The FDTD simulation results are shown in Figs. 5 and 6 . Both tensile and compressive strains were considered in our study. Figure 5 shows the shift in the resonant wavelength of the 0.3037 (a/λ) peak, resulting from the longitudinal strain. It can be seen that under longitudinal tensile strain, the resonant wavelength tended to shift to a longer wavelength, whereas it tended to shift to a shorter wavelength under transverse tensile strain. The wavelength shifts were calculated to be 1.48 pm/με and 0.25 pm/με for longitudinal and transverse strains, respectively. The relationship between applied stress/strain and resonant shift is linear in interested stress/strain range. Figure 6 shows the simulation results for the shift in the resonant wavelength due to longitudinal and transverse strains. The difference in the shifts in resonant wavelength because of longitudinal and transverse strains highlights the anisotropic property of the strain sensing effect of the PhC cavity.
4. Fabrication of silicon PhC device
The test structure was fabricated using micro-machining, as shown in Fig. 7 . The starting wafer (Fig. 7(a)) was intrinsic SOI, where the thickness of the Si device layer, SiO2 layer, and the total wafer thickness were 260 nm, 2 µm, and 650 µm, respectively. Firstly, electron beam lithography (EBL) and developmental processes were performed to pattern the PhC and the waveguide structures (Fig. 7(b)). A fast atom beam (FAB) etching process  was then used to create PhC nanostructures (Fig. 7(c)). Finally, a cleaving process was used to separate the chip and form the clean and flat facets, which were used for the in- and out-coupling of the light entering into and exiting out of the PhC, respectively, via integrated Si waveguides (Fig. 7(d)).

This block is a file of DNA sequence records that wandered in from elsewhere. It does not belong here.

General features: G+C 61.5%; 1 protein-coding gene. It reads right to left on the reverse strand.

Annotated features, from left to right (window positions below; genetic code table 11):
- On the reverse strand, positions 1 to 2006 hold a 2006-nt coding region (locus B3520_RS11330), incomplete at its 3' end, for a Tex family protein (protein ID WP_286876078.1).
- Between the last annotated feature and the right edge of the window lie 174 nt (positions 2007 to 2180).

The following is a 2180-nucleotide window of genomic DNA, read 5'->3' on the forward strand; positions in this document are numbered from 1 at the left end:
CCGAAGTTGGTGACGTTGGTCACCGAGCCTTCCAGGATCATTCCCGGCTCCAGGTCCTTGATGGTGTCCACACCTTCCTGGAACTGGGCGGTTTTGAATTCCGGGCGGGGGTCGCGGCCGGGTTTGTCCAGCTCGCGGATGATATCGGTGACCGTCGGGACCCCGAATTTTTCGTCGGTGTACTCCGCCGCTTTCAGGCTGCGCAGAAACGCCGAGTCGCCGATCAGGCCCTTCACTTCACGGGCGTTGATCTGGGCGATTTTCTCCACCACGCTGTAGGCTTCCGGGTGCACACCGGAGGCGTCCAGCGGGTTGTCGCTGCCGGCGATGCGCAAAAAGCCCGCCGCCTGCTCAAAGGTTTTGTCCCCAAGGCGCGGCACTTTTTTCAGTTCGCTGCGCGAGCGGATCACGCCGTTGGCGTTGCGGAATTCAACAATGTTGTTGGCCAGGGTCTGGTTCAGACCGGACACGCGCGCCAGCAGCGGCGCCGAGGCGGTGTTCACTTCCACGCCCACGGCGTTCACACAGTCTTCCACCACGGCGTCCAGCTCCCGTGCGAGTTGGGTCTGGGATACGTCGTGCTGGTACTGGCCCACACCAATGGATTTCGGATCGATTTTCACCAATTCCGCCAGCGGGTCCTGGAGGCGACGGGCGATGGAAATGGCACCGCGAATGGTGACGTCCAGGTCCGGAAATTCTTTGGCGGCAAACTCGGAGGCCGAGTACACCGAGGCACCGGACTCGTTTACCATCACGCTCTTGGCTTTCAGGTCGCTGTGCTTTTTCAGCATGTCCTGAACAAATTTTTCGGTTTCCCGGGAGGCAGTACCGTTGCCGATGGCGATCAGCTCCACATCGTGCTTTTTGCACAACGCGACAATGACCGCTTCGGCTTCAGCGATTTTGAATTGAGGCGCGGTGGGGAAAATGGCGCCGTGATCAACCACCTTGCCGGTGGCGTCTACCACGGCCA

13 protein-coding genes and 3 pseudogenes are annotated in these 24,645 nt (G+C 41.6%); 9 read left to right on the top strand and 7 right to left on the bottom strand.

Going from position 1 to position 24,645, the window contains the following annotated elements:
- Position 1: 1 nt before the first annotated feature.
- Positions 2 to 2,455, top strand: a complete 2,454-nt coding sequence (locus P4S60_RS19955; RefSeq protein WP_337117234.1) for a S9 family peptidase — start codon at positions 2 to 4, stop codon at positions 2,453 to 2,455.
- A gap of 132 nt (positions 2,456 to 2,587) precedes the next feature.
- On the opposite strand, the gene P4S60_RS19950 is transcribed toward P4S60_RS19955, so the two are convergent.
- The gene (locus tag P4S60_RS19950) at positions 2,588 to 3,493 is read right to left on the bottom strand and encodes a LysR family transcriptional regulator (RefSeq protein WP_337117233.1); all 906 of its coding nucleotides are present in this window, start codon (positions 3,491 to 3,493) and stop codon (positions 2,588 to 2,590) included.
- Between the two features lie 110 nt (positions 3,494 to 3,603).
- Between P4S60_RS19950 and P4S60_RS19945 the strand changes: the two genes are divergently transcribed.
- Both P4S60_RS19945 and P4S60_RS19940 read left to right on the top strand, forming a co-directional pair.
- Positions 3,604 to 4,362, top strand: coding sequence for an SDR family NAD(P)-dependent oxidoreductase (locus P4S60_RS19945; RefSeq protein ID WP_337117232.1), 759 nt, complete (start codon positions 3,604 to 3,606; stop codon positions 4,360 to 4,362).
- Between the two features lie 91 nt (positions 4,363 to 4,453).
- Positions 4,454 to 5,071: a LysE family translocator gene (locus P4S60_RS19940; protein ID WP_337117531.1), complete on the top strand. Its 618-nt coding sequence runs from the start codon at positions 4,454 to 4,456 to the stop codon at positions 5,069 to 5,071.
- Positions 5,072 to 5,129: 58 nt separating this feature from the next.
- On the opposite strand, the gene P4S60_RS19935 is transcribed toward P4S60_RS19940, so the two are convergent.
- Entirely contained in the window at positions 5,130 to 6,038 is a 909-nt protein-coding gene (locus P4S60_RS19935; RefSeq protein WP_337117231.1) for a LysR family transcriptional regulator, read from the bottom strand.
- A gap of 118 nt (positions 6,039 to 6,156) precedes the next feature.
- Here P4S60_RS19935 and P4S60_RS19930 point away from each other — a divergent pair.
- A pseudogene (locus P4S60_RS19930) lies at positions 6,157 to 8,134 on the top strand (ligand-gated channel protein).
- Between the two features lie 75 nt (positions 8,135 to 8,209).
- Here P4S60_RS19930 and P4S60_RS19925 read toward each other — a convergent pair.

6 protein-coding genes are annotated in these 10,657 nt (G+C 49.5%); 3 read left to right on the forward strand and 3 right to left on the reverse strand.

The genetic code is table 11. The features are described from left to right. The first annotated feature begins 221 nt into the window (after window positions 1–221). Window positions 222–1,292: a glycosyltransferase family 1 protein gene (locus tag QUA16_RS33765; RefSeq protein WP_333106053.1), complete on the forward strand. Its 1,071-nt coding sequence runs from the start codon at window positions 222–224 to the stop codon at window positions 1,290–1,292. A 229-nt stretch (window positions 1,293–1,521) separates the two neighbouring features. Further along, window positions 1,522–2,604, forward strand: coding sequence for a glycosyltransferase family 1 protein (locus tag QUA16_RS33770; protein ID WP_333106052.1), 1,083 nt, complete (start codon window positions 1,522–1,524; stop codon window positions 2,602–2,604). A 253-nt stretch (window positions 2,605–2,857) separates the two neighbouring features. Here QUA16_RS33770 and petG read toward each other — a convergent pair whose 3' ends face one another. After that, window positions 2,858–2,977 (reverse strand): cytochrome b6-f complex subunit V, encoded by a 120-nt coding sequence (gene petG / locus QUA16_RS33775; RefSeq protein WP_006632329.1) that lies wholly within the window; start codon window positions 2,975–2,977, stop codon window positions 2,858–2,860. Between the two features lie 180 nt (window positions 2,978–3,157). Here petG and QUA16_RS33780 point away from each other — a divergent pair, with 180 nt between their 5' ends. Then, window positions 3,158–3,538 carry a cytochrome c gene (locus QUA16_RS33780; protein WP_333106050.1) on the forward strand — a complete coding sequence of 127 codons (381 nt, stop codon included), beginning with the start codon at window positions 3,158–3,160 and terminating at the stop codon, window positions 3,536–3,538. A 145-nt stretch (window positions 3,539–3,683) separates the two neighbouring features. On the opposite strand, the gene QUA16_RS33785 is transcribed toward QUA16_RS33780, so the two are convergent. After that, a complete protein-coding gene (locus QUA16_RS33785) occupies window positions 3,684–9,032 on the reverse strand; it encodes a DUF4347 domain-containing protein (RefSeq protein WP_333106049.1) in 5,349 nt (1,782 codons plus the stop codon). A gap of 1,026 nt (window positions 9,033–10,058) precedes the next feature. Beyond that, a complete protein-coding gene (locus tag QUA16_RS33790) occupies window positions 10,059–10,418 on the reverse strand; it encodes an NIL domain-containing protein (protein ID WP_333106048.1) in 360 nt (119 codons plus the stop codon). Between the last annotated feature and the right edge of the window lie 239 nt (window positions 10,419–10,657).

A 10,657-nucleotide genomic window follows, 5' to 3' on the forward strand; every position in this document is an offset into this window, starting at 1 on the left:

Scanning electron microscopy (SEM) pictures of the PhC structure after fabrication are shown in Fig. 8 . In Fig. 8(a), the top view of the device, including the cavity and feeding waveguide is shown. A detailed view of the defective area is shown in Fig. 8(b), and Fig. 8(c) shows a good facet for coupling purposes.
5. Measurements and discussion
5.1 Measurement setup
The characteristics of the fabricated PhC cavity were evaluated using the transmission measurement system, shown schematically in Fig. 9(a) . Polarized tunable light (with a wavelength of λ = 1460–1580 nm) from a diode laser was coupled to a lensed fiber with a focal length of 25 μm. Only TE-like polarized light was coupled to the PhC structure. The light transmitted through the PhC structure was coupled to another lensed fiber at the out-coupling facet and then guided onto the photo detector (Agilent 8164A). An infrared camera was used to support the coupling of light between the sample facets and the lensed fiber.